I recently talked to Eileen McComb, Director of Communications with Benjamin Moore, to answer some questions I had.
*Just to let you know, I neither represent BM, nor am compensated for my articles. I specify several different brands of paint, but certainly feel BM's consumer relations are top notch.
Okay, so now that I have that disclaimer taken care of, let's get to the fun stuff!
Q:I've alway wanted to know this: who names your paint colors?
Ans: Our internal color team creates and initially names the colors, based on the theme of the color introduction and collections. For instance, our new Affinity Collection (144 colors introduced in 2007) was inspired by International, Nature, and Harmonic influences and was created to appeal to the high end of the market.
When you look at the names of each color, you’ll get a read as to the names of places, cultural influences and mood--all evoking connections to the color. We have noticed that a good number of designers and consumers identify the color by name first and the number is for those who are “wired” to relate to color on that level.
Each of the Affinity colors is important enough to stand on its own, yet work in harmony with each other…something that is very appealing to designers and consumers when creating palettes. Three names initially were assigned per color so we would arrive at the most appropriate name, eliminating any that were used before.
Occasionally, we work with outside color consultants to gain a more “neutral” response to the color direction, but Benjamin Moore drives the naming to ensure they reflect the premise of the collection in the first place.
With our Color Preview collection introduced in 2000 – 1484 colors created to bring us into the 21st century with clean, saturated color – Benjamin Moore employees “adopted” up to 2 colors each and named them. We’re all consumers and this tells us how people view color and the connection that they have with it. It is an emotional and very personal element in design, as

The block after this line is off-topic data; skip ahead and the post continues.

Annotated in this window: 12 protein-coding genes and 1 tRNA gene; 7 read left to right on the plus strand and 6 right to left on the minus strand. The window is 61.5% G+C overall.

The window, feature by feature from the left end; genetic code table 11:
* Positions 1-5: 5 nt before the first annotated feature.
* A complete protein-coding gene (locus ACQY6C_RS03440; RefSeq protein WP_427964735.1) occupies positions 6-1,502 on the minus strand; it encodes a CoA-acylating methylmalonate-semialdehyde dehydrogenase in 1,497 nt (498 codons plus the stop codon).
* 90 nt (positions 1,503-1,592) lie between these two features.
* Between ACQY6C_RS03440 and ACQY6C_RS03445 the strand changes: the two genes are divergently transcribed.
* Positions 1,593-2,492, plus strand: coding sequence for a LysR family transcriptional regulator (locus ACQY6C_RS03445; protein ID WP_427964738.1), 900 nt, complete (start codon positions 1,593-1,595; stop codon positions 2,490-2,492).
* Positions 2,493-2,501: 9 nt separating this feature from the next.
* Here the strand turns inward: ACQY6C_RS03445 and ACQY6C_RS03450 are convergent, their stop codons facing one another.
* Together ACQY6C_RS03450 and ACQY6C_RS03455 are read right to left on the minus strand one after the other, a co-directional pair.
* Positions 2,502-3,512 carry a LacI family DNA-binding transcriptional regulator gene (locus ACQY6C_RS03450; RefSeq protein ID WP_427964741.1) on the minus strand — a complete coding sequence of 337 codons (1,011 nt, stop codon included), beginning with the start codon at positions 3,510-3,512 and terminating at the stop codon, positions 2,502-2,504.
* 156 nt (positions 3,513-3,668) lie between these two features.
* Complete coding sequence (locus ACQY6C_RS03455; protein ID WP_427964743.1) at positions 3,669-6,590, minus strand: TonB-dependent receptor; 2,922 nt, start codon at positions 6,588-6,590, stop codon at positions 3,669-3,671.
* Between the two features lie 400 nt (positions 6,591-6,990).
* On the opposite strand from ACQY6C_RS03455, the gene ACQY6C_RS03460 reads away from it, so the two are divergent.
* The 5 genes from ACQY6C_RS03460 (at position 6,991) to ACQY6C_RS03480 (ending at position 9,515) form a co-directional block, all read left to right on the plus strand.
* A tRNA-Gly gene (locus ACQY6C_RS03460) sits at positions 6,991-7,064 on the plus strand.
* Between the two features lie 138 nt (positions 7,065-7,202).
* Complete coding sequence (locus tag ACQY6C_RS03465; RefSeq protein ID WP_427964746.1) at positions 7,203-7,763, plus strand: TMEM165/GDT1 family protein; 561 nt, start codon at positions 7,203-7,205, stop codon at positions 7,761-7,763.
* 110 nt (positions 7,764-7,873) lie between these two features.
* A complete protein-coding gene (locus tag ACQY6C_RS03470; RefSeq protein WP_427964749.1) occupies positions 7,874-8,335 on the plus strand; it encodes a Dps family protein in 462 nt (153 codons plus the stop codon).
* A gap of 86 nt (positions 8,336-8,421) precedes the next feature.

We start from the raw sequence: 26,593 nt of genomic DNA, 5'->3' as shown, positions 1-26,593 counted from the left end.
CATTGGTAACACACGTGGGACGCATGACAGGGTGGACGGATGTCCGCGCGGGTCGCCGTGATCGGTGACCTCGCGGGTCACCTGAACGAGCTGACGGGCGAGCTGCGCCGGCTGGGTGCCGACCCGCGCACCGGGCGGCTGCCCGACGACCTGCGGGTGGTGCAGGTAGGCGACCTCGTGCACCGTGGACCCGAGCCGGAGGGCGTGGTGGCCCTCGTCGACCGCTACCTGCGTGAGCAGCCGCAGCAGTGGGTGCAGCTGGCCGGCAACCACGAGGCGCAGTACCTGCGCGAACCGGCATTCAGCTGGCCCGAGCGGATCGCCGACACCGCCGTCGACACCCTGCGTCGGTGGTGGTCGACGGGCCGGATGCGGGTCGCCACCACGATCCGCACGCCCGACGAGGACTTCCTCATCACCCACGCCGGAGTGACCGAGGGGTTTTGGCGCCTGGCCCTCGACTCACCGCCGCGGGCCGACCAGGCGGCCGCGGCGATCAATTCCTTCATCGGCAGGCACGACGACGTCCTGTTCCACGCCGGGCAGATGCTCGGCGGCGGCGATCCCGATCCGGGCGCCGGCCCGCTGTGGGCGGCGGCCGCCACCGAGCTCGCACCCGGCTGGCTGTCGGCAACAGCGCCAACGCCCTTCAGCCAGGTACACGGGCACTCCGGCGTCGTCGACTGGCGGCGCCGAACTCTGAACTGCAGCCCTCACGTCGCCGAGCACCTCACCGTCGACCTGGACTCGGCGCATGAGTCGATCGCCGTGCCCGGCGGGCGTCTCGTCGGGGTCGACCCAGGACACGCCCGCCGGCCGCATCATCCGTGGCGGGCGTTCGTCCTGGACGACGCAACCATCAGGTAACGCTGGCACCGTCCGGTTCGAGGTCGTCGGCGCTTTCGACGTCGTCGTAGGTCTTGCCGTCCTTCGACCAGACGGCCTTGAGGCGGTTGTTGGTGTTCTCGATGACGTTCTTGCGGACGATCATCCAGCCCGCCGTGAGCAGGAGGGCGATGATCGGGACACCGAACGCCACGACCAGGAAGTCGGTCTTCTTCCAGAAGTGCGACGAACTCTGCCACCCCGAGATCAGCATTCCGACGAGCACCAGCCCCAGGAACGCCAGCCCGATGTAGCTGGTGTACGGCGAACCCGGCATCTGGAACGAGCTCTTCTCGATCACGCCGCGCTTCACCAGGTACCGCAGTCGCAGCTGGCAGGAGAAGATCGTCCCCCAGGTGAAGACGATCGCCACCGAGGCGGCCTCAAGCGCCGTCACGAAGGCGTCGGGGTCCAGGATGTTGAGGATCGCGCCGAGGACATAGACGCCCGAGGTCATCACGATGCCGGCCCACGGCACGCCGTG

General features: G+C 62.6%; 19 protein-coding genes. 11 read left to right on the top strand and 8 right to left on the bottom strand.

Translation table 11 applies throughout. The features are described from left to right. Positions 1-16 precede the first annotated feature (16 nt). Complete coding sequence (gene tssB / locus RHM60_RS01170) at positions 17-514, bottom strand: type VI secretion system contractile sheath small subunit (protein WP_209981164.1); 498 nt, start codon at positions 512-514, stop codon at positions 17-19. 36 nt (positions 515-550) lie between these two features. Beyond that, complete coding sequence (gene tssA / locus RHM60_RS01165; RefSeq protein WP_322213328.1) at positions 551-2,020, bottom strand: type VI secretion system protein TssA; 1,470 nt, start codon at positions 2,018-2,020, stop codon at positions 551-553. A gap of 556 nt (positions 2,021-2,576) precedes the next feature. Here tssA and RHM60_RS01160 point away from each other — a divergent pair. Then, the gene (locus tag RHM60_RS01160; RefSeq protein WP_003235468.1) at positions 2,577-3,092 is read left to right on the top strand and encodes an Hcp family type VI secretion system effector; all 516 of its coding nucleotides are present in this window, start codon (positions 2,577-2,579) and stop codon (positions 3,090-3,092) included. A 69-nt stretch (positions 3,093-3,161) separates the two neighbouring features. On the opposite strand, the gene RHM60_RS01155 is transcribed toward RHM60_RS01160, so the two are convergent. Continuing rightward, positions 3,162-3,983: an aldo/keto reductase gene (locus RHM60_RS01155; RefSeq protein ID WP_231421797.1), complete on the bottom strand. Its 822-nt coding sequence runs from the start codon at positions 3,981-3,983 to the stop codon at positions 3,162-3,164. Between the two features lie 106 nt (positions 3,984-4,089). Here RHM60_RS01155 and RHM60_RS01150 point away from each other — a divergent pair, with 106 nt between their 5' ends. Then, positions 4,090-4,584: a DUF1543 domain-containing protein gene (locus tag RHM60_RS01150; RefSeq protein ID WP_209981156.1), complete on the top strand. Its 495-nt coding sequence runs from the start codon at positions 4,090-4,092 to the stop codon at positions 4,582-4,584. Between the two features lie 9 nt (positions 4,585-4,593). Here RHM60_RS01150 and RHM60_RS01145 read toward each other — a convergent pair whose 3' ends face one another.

everyone has their favorite color and they want to “own” it.
Q: What happens to "retired" older colors?
Ans: A Benjamin Moore color is never “retired”. Just because we may not produce the merchandising materials to support a color doesn’t mean that a color is not accessible. The color formulation is retained in our database and is always accessible.
Q: How frequently do you introduce new colors?
Ans: Imagine an unlimited number of custom colors that can be accessed. Consumer would never be able to embrace all those colors…that’s why we design collections that reflect current trends and directions. Benjamin Moore has approximately 3500 colors that we offer to Designers and an edited number at retail for consumers.
Q: You have a cross-marketing relationship with Pottery Barn, by offering a specific palette of colors each season to go along with the furniture in their catalog. What led to the departure this past spring from traditionally "Pottery Barn-esque colors?
Ans: Benjamin Moore colors are actually selected by Pottery Barn, not by Benjamin Moore.
Q: When it comes to trends, people may head for what is "in" at the moment, but how does BM reconcile that homeowners only repaint once every 5-10 years, whereas trends are out within a season or two?
Ans: Actually, homeowners paint on a more frequent basis, according to our data – every 2 to 4 years for interiors. Often times that is driven by life changes such as moving, marriage, births, empty nesting. A trend is a long term direction whereas a “fad” is a short lived influence, closely tied to seasonality and news/celebrity cycles. Benjamin Moore tracks trends and looks to present color collections that have broad appeal over many years.
For more juicy tid bits on paint color trends, Jennifer at Design Hole recently got the inside scoop from BM's trend forecaster.
Interesting! What are your thoughts about fads versus trends? Can you tell the difference?
all 2009 Color Trends images copyright Benjamin Moore